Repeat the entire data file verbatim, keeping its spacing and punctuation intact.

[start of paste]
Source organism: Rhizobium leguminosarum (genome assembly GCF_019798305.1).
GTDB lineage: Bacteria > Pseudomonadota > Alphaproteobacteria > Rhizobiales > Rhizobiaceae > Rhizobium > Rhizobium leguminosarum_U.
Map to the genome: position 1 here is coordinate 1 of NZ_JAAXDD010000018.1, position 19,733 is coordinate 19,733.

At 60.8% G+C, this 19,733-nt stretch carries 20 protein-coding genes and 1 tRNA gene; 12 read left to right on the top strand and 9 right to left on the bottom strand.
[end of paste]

Source organism: Rhizobium leguminosarum (genome assembly GCF_019798305.1).
GTDB lineage: Bacteria > Pseudomonadota > Alphaproteobacteria > Rhizobiales > Rhizobiaceae > Rhizobium > Rhizobium leguminosarum_U.
Map to the genome: position 1 here is coordinate 1 of NZ_JAAXDD010000018.1, position 19,733 is coordinate 19,733.

At 60.8% G+C, this 19,733-nt stretch carries 20 protein-coding genes and 1 tRNA gene; 12 read left to right on the top strand and 9 right to left on the bottom strand.